said coupling including a cage having a spring for locking said light source housing to said coupling to connect said fiber optic light cable and said light source together, thereby allowing light from said light source to be efficiently coupled into said fiber optic light cable.
Description
CROSS-REFERENCE TO RELATED APPLICATION(S)

The present application is a Continuation-In-Part (CIP) of application Ser. No. 09/415,163 filed Oct. 8, 1999 now U.S. Pat. No. 6,283,642.

BACKGROUND OF THE INVENTION

1. Field of the Invention

The present invention relates generally to fiber optic light cables and, more specifically, to a connector for connecting a fiber optic light cable to a light source.

2. Description of the Related Art

It is known that fiber optic light cables are used for high-speed communication and data transmission and “piping” or carrying light from a light source. It is also known that these fiber optic light cables are typically connected with fiber optic connectors, which may be easily coupled and uncoupled. As used herein, the term “connector” means an article that allows connection, disconnection and reconnection of a fiber optic light cable to a light source, as opposed to a permanent connection between the cable and light source. As used herein, the term “light source” may be another fiber optic light cable or a light source such as an arc discharge lamp, laser, light emitting diode (LED), filament bulb, etc.

An example of such a fiber optic connector is disclosed in U.S. Pat. No. 5,321,784. In this patent, a fiber optic connector includes an extended ferrule collar and a surrounding body adapted to be received in one of several different connector shells. The ferrule collar and body form a sub-assembly that can be factory mounted to a fiber optic light cable.

Although the above fiber optic connector has worked, there is a need in the art to provide a fiber optic connector that retains the light cable from moving axially and laterally to ensure light transmission efficiency. In addition, there is a need in the art to provide a fiber optic connector that prevents environmental contaminants from entering therein while operating at high temperatures due to proximity to a light source.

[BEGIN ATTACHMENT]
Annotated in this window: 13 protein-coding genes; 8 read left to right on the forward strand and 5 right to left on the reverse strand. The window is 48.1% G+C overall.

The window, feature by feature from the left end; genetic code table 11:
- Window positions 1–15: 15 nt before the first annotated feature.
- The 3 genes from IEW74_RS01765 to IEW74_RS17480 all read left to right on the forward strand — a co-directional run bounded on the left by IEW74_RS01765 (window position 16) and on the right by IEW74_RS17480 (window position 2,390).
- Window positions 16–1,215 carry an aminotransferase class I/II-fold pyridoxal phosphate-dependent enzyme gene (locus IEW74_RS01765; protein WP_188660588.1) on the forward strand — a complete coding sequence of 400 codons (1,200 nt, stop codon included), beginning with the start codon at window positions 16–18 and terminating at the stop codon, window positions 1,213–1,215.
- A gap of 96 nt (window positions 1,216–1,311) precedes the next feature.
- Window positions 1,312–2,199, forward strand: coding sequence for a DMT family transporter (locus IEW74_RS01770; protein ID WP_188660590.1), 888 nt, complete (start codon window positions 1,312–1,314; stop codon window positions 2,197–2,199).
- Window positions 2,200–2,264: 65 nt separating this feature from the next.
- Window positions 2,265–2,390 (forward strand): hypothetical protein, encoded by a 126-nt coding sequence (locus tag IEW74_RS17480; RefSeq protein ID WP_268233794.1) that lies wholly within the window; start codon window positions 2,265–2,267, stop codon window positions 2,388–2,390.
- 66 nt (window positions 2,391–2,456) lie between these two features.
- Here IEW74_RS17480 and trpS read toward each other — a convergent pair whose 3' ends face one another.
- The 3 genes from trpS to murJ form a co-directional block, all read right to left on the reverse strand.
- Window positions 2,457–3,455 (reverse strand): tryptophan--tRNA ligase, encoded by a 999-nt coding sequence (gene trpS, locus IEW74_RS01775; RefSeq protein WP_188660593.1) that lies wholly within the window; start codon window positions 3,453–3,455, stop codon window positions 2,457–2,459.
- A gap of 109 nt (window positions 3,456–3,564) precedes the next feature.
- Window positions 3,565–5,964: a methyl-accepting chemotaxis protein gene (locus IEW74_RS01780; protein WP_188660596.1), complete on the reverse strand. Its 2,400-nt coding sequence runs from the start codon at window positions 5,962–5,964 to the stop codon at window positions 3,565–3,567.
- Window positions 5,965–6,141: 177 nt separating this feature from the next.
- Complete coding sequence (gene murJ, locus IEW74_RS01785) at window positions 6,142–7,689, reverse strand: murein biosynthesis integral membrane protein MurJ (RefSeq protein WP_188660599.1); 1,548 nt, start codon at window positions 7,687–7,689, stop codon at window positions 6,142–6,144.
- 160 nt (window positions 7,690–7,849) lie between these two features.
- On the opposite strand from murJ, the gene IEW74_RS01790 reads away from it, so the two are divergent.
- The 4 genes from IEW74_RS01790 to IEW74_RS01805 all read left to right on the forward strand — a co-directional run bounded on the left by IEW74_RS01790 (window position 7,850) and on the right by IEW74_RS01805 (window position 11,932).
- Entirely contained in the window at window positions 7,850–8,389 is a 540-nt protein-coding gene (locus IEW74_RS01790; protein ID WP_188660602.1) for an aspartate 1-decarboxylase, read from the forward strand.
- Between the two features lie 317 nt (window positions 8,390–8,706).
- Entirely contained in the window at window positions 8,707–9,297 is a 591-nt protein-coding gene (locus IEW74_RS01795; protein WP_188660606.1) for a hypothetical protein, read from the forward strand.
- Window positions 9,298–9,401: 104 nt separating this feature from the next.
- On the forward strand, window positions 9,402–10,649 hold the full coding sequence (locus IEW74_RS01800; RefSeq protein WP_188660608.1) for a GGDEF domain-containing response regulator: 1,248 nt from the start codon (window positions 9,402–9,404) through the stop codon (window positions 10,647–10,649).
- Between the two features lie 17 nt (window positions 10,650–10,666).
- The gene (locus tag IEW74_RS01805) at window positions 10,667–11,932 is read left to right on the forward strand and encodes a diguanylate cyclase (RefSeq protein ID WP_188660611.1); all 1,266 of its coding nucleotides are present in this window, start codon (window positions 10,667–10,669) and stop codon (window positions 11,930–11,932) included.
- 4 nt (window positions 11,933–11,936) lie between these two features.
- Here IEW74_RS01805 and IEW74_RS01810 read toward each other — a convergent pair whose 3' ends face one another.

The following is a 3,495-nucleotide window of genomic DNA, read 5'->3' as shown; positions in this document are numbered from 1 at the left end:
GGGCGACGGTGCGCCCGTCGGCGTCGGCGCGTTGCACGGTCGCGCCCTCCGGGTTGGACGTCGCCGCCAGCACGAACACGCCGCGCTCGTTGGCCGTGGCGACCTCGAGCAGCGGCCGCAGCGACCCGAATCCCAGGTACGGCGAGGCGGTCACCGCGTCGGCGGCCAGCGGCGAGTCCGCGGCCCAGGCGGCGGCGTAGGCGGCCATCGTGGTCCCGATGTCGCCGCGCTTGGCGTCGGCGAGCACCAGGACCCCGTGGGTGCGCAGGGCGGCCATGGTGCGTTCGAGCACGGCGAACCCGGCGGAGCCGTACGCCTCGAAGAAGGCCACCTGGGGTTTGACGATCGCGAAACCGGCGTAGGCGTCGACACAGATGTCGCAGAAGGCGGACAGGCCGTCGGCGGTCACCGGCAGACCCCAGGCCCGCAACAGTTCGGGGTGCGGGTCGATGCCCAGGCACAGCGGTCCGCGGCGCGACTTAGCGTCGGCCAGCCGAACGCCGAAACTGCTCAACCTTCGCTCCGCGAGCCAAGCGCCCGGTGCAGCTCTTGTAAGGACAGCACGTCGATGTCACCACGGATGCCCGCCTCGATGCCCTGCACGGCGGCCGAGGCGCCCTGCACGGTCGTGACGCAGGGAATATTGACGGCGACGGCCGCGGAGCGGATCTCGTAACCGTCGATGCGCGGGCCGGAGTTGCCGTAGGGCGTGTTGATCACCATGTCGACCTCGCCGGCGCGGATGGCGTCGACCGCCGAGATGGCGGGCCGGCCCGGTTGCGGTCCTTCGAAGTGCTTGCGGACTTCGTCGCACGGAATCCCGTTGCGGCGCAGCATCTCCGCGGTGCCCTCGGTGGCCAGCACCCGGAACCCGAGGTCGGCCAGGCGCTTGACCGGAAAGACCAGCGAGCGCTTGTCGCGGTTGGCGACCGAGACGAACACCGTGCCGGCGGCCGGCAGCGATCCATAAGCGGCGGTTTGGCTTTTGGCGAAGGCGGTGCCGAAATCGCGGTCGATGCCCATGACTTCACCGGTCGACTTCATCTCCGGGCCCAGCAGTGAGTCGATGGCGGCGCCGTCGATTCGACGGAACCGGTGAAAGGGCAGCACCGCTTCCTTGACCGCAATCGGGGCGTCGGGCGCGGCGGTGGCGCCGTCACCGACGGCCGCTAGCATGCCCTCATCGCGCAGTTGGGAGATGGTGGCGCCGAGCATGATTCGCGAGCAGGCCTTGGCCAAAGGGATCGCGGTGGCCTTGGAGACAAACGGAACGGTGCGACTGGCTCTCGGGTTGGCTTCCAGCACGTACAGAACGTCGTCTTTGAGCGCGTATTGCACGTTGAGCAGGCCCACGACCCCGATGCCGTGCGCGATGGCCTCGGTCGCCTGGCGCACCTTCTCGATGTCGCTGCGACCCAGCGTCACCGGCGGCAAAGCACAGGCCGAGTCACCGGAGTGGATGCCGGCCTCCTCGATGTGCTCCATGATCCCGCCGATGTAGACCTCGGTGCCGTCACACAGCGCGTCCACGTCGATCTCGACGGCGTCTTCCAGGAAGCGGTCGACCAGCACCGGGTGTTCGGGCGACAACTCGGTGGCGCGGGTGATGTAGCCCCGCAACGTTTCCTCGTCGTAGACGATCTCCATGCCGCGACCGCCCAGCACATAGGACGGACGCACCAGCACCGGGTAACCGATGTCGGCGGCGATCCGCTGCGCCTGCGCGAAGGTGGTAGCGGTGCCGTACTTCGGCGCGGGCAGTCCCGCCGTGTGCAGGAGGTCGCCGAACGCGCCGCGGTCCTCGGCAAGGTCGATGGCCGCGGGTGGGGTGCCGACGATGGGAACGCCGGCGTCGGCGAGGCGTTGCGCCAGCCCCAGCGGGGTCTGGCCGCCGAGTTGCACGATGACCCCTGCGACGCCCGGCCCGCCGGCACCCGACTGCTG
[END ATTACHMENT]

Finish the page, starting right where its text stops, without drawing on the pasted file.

SUMMARY OF THE INVENTION

Accordingly, the present invention is a fiber optic connector for connecting a fiber optic light cable to a light source. The fiber optic connector includes a light source housing for connection to a light source and a coupling for connection to a fiber optic light cable. The coupling includes a cage having a spring for locking the light source housing to the coupling to connect the fiber optic light cable to the light source housing, thereby allowing light from the light source to be efficiently coupled into the fiber optic light cable.

One feature of the present invention is that a fiber optic connector for connecting fiber optic light cables together into a single light source is provided. Another feature of the present invention is that the fiber optic connector retains the fiber optic light cable from moving axially and laterally to ensure light transmission efficiency. Yet another feature of the present invention is that the fiber optic connector also seals a joint to keep environmental contaminants out of the connector. Still another feature of the present invention is that the fiber optic connector uses two O-rings to minimize lateral movement as well as providing a seal. A further advantage of the present invention is that the fiber optic connector also permits the connection to be disconnected with a simple service tool.

Other features and advantages of the present invention will be readily appreciated, as the same becomes better understood, after reading the subsequent description when considered in connection with the accompanying drawings.

BRIEF DESCRIPTION OF THE DRAWINGS

FIG. 1 is a fragmentary elevational view of a fiber optic connector, according to the present invention, illustrated in operational relationship with fiber optic light cables.

FIG. 2 is an exploded fragmentary elevational view of the fiber optic connector and fiber optic light cables of FIG. 1.

FIG. 3 is a fragmentary elevational view of another embodiment, according to the present invention, of the fiber optic connector and fiber optic light cables of FIG. 1.

FIG. 4 is an exploded fragmentary elevational view of the fiber optic connector and fiber optic light cables of FIG. 3.

FIG. 5 is a fragmentary elevational view of yet another embodiment, according to the present invention, of the fiber optic connector and fiber optic light cables of FIG. 3.

FIG. 6 is an exploded fragmentary elevational view of the fiber optic connector, fiber optic light cable, and light source of FIG. 5

DESCRIPTION OF THE PREFERRED EMBODIMENT(S)

Referring to the drawings and in particular FIG. 1, one embodiment of a fiber optic connector 10, according to the present invention, is illustrated in operational relationship with a light source such as a first fiber optic light cable 12 and a second fiber optic light cable 14. The fiber optic light cables 12 and 14 may be a single cable or a plurality of cables bundled together to form a single cable. The fiber optic light cables 12 and 14 are preferably made of glass fibers and may split into branches after leaving the fiber optic connector 10. It should be appreciated that, except for the fiber optic connector 10, the fiber optic light cables 12 and 14 are conventional and known in the art.